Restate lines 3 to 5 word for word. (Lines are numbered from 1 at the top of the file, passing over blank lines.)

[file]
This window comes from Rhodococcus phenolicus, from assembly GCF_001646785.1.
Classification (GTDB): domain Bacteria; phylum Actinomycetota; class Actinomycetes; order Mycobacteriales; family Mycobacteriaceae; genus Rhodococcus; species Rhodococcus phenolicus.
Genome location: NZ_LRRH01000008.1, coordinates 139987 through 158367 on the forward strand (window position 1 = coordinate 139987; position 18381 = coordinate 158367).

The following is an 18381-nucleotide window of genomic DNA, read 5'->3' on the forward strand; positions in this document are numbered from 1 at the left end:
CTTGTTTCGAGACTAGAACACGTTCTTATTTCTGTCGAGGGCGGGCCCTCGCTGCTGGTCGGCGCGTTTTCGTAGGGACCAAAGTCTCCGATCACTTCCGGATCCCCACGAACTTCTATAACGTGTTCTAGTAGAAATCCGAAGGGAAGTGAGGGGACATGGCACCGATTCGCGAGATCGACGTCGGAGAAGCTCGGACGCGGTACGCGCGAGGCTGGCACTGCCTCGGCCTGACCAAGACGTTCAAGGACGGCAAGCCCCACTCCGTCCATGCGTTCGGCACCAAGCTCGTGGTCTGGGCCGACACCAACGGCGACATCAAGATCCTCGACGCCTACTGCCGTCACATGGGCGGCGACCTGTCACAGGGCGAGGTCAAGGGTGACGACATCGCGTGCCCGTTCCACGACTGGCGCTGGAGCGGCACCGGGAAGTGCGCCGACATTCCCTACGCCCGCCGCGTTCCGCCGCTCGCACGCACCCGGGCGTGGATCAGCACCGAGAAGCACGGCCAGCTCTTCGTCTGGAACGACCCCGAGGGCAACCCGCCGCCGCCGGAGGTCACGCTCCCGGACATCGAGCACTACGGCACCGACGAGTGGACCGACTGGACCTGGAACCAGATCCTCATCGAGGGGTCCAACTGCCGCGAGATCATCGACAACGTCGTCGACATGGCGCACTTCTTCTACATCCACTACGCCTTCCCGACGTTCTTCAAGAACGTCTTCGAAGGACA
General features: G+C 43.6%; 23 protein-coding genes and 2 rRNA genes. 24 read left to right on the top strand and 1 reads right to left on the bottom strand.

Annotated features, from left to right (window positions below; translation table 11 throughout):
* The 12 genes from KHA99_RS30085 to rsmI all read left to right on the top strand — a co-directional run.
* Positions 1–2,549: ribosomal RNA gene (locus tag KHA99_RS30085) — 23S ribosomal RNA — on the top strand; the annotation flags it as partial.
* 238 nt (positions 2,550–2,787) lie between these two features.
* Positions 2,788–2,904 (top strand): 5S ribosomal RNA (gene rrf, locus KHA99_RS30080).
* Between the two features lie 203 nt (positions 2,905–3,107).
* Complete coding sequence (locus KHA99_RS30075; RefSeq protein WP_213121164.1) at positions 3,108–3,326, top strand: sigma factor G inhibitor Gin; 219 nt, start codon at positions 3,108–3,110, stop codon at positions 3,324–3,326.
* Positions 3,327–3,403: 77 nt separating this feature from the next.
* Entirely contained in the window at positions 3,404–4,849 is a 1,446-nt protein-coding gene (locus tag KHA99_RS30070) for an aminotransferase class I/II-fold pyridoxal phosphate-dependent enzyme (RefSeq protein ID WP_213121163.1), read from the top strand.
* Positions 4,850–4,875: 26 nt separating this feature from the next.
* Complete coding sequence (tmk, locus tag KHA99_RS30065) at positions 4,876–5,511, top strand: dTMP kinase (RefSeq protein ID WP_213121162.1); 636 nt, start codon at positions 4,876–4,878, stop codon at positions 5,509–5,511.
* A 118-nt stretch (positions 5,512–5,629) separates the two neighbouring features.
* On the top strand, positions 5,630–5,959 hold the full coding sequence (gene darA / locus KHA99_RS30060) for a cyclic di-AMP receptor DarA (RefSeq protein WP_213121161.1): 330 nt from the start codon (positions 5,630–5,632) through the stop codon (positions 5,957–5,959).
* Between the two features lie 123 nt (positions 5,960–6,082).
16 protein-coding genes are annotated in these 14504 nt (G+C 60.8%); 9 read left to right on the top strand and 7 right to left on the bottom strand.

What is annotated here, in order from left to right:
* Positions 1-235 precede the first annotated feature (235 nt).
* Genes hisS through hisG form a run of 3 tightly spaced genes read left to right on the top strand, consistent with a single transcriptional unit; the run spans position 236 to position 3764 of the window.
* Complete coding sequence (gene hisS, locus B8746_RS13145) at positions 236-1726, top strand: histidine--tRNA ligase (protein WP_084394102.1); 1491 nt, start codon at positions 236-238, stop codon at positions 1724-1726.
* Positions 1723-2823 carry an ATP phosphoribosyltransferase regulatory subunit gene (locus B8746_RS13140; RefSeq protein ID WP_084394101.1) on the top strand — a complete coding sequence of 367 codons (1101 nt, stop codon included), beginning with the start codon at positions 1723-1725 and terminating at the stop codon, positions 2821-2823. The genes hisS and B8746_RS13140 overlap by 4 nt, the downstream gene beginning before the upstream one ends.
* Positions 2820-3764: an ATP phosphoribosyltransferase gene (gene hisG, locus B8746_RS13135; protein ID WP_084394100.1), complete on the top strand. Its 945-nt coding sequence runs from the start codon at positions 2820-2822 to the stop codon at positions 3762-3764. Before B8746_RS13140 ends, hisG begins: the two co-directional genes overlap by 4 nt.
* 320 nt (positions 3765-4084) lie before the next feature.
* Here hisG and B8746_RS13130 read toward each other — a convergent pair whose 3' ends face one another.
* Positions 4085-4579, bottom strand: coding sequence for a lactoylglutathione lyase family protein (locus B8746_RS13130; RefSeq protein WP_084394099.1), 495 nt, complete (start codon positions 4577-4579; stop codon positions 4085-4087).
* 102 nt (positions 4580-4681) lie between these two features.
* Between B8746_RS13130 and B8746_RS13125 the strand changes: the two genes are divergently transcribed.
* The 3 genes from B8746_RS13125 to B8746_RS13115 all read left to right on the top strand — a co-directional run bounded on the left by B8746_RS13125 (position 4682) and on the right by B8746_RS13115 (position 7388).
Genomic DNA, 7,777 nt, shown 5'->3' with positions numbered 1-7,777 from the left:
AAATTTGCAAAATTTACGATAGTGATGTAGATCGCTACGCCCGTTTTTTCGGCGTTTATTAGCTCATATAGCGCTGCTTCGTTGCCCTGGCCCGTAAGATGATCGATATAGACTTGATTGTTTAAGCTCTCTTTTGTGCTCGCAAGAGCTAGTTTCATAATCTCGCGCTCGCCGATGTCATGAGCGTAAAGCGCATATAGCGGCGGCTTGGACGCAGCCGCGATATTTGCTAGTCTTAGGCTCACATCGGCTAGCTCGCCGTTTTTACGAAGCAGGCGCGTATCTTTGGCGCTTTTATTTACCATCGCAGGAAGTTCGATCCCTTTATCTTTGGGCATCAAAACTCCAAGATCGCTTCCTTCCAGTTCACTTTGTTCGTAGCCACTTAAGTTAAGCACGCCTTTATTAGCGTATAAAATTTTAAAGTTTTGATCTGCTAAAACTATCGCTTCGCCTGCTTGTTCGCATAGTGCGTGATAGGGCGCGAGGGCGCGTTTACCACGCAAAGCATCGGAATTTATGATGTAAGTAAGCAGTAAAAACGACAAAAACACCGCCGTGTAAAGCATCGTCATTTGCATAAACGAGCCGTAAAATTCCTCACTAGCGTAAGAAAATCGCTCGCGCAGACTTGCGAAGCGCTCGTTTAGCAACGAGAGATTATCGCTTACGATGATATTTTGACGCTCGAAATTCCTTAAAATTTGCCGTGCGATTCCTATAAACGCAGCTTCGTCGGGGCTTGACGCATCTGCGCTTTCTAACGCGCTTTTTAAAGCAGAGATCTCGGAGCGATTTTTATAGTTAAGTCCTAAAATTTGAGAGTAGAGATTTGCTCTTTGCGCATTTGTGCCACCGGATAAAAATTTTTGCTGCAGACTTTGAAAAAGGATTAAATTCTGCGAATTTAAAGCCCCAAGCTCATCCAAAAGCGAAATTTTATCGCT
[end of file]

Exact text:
Genome location: NZ_LRRH01000008.1, coordinates 139987 through 158367 on the forward strand (window position 1 = coordinate 139987; position 18381 = coordinate 158367).

The following is an 18381-nucleotide window of genomic DNA, read 5'->3' on the forward strand; positions in this document are numbered from 1 at the left end:
CTTGTTTCGAGACTAGAACACGTTCTTATTTCTGTCGAGGGCGGGCCCTCGCTGCTGGTCGGCGCGTTTTCGTAGGGACCAAAGTCTCCGATCACTTCCGGATCCCCACGAACTTCTATAACGTGTTCTAGTAGAAATCCGAAGGGAAGTGAGGGGACATGGCACCGATTCGCGAGATCGACGTCGGAGAAGCTCGGACGCGGTACGCGCGAGGCTGGCACTGCCTCGGCCTGACCAAGACGTTCAAGGACGGCAAGCCCCACTCCGTCCATGCGTTCGGCACCAAGCTCGTGGTCTGGGCCGACACCAACGGCGACATCAAGATCCTCGACGCCTACTGCCGTCACATGGGCGGCGACCTGTCACAGGGCGAGGTCAAGGGTGACGACATCGCGTGCCCGTTCCACGACTGGCGCTGGAGCGGCACCGGGAAGTGCGCCGACATTCCCTACGCCCGCCGCGTTCCGCCGCTCGCACGCACCCGGGCGTGGATCAGCACCGAGAAGCACGGCCAGCTCTTCGTCTGGAACGACCCCGAGGGCAACCCGCCGCCGCCGGAGGTCACGCTCCCGGACATCGAGCACTACGGCACCGACGAGTGGACCGACTGGACCTGGAACCAGATCCTCATCGAGGGGTCCAACTGCCGCGAGATCATCGACAACGTCGTCGACATGGCGCACTTCTTCTACATCCACTACGCCTTCCCGACGTTCTTCAAGAACGTCTTCGAAGGACA